This paper examines how patients with HIV and their doctors jointly interpret 'viral load'. We show that the term 'viral load' is multiply coded: it calls up the idea of a biological property of the HIV positive body, but the term is also used as an indicator of drug treatment effectiveness, of patient compliance, and of overall wellness. Such multiple codings can be problematic because they index multiple and potentially conflicting discourses. Three distinct discourses which inform HIV medicine are identified: health measurement, health care, and health experience. These are described in terms of their semantic, lexicogrammatical and interac-tional patterns to illustrate how doctors and patients navigate their paths through them. In practice, what a viral load result is taken to mean depends on the alignment of patient and doctor in terms of their respective interdiscursive positions. The ability to recognize and flag discursive shifts should be considered a central component of doctors' professional expertise, particularly as a means of supporting patients in contributing their own expertise to clinical decision making.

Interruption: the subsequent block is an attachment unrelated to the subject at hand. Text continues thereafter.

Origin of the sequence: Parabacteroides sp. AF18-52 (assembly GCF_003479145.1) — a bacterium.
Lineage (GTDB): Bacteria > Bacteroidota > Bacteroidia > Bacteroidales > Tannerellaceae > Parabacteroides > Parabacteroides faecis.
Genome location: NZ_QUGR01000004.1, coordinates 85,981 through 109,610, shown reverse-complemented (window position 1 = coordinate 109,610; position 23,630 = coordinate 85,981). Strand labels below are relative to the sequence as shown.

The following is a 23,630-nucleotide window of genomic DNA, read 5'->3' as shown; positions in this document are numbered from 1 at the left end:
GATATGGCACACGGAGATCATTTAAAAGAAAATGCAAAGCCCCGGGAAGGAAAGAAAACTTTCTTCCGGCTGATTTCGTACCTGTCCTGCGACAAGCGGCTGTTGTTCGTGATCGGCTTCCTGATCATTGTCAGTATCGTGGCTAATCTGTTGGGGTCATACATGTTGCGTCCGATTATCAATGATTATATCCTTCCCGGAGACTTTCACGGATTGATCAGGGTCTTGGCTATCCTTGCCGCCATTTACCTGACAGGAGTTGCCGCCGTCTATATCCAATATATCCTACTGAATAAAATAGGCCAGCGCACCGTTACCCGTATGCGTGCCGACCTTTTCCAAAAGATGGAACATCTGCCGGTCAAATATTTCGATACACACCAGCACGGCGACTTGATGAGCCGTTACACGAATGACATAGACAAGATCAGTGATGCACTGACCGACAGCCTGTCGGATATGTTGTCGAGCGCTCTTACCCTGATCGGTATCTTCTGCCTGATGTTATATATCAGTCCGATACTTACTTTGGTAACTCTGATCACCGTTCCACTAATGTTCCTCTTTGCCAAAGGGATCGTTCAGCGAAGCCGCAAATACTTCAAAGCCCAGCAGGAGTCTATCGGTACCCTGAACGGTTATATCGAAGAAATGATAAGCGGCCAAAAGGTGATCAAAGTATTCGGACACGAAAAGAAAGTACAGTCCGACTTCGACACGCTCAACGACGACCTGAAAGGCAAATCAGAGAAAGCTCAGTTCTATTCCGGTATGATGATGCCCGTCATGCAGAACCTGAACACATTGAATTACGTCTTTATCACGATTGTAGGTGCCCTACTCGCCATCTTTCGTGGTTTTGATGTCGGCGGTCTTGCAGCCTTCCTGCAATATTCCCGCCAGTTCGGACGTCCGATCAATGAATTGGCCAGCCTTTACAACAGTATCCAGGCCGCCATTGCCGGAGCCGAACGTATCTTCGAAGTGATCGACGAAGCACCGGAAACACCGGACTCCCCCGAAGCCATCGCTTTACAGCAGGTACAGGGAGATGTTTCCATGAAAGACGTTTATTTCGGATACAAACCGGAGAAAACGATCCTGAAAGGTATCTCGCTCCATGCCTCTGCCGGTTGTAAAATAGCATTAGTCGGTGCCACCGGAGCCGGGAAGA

|Number of pages||22|
|Journal||Culture, Health and Sexuality|
|Publication status||Published - 2001|